Here in the Southeast, hurricanes are no strangers to our coastlines. Just 20 years ago this year, Hurricane Andrew hit Florida with devastating force. Despite the risks posed by hurricanes, many people feel like the benefits of living in warm subtropical areas is worth the risk of losing it all in a huge hurricane. Businesses are no different.
But for some reason, one industry has drawn exceptional media coverage over its interest in the Southeast: the wind industry. Just about anytime someone mentions a wind farm development in Florida, or off the coast of North Carolina or Texas, one of the first questions posed is, “What about hurricanes?” With Hurricane Isaac looking to bear down on Florida, now seems like a good time to answer the question.
No, Hurricane Isaac will not destroy wind turbines. First, there aren’t any wind farms built in Florida (yet). Even if there were, wind turbines specifically designed to withstand hurricanes are commercially available. Based on the current projections, the first wind farm for Hurricane Isaac to encounter may be the Buffalo Mountain wind farm in Tennessee – about 400 miles due north from the Gulf of Mexico. If Isaac does make it that far inland, it’ll likely just be a windy rain storm. (For an actual hurricane strike on wind farms, check our our previous blog series on Hurricane Irene from last year).
But what about future wind farms? How will hurricanes impact those installations?
Wind turbines are readily designed to withstand extreme winds – even up to Category 3 hurricanes. But last year, a study released in the Proceedings of the National Academies of Science by some Carnegie Mellon researchers estimated that half of offshore wind turbines would be destroyed by hurricanes off the coast of Texas.
Unfortunately, both the media and the researchers got the information wrong. We highlighted some of the problems of the study in a previous blog post, but it has now come to light that the researchers severely overstated the risk of hurricanes to wind farms.
Dr. Mark Powell, an atmospheric scientist for the National Oceanic and Atmospheric Administration’s Hurricane Research Division in Florida, submitted a letter to the National Academies of Science critiquing the Carnegie Mellon paper. Dr. Powell found that the Carnegie Mellon paper overestimated the risk to wind farms from hurricanes by more than an order of magnitude.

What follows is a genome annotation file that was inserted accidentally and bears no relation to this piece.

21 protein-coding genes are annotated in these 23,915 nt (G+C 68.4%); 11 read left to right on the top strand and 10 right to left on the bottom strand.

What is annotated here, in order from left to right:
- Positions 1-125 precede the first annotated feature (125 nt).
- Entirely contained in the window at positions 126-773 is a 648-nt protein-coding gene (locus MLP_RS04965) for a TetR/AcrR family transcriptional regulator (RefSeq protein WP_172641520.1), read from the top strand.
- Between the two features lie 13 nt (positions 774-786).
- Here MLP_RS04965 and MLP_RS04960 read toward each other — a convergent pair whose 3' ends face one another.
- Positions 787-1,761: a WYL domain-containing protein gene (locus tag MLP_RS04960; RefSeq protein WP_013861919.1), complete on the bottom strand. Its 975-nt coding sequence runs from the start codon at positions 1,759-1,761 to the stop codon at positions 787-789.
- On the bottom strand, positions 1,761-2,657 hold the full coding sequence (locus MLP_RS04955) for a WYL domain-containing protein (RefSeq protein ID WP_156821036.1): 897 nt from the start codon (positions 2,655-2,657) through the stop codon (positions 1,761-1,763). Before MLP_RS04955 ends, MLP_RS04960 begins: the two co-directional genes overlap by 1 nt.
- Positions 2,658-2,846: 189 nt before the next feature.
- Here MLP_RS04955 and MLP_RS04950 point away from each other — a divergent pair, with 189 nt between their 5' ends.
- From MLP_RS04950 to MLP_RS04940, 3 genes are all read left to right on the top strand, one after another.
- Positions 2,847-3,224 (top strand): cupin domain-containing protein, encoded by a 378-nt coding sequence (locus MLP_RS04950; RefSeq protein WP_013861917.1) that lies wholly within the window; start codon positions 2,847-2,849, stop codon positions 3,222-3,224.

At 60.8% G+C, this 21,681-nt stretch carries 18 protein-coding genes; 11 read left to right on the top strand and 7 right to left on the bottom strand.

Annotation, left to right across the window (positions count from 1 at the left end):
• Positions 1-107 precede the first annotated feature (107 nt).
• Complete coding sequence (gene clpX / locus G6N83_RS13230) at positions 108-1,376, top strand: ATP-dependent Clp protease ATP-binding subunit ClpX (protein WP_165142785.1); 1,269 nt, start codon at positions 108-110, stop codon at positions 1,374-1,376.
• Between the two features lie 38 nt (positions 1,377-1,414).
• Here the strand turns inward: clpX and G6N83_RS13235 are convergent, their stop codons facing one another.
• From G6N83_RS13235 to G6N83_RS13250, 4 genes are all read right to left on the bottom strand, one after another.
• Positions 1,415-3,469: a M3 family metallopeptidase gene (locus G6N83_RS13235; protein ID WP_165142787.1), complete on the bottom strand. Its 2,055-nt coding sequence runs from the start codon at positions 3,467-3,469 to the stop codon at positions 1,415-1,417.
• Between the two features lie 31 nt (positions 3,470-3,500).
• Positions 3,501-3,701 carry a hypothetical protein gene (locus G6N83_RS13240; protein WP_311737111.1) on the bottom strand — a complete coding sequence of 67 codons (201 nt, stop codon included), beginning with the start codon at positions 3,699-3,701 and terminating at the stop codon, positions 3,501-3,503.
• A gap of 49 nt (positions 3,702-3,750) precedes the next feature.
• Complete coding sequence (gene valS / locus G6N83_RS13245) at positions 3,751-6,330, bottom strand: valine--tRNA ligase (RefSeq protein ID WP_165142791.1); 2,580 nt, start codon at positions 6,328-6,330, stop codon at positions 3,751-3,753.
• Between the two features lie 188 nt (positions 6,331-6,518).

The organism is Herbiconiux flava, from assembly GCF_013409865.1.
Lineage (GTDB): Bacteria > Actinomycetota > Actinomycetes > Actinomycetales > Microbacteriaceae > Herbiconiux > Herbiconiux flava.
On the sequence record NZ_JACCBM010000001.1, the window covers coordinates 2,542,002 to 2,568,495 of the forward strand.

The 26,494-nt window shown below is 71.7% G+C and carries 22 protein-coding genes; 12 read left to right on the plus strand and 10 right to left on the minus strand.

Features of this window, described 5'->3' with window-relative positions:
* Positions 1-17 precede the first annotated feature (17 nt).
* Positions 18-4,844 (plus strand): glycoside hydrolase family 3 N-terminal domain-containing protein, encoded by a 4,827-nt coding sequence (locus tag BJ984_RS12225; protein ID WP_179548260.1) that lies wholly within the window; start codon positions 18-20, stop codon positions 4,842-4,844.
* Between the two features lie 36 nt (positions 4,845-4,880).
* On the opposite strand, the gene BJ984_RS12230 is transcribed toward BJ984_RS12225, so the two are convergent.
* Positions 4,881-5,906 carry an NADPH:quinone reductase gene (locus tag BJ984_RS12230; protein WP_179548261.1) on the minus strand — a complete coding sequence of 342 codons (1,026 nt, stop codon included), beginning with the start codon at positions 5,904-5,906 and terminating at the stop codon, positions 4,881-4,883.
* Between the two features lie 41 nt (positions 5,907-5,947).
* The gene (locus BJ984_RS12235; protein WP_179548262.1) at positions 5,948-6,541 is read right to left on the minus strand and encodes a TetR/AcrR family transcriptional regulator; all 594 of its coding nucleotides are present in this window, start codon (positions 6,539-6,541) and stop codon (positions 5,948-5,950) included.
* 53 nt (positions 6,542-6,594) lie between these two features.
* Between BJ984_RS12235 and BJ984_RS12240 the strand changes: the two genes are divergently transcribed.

On the Hurricane Research Division’s blog, Dr. Powell wrote:
“An error and several poor assumptions in the original approach were found. In a new analysis of the same hypothetical wind farm, we found an average loss of 2 turbines per 20-year period, compared to 24 using their methods. In their response to the letter, the revised approach downgrades the risk from a 41% to a 2% chance of losing 10 or more turbines over a 20-year period. This is over an order of magnitude downgrade in the risk, but still relies on a flawed approach using fits to statistical extreme value distributions. We recommend the use of industry-standard risk models similar to those used to estimate risk in the residential insurance market in Florida.”
The Carnegie Mellon researchers conceded in a response to Dr. Powell that they overestimated the risk. It’s important to note here that both the original study and the correction still presume that the wind turbine’s already built-in survival mechanisms, like active yawing (which turns the turbine into the wind), were turned off, potentially making these figures overestimates and unrealistic.
Unfortunately, chances are that Dr. Powell’s research is unlikely to receive as much fanfare as the original publication, which is a real shame. The hurricane risks have been overstated for offshore wind farms, especially here in the Southeast. If this myth continues to be perpetuated, it’ll be even more difficult for our region to move away from risky energy technologies and towards safer, sustainable energy choices. The question remains, if a hurricane were to destroy a power plant, which would you rather have — a pollution-free wind farm or an offshore oil rig, a coal, nuclear, or natural gas plant?
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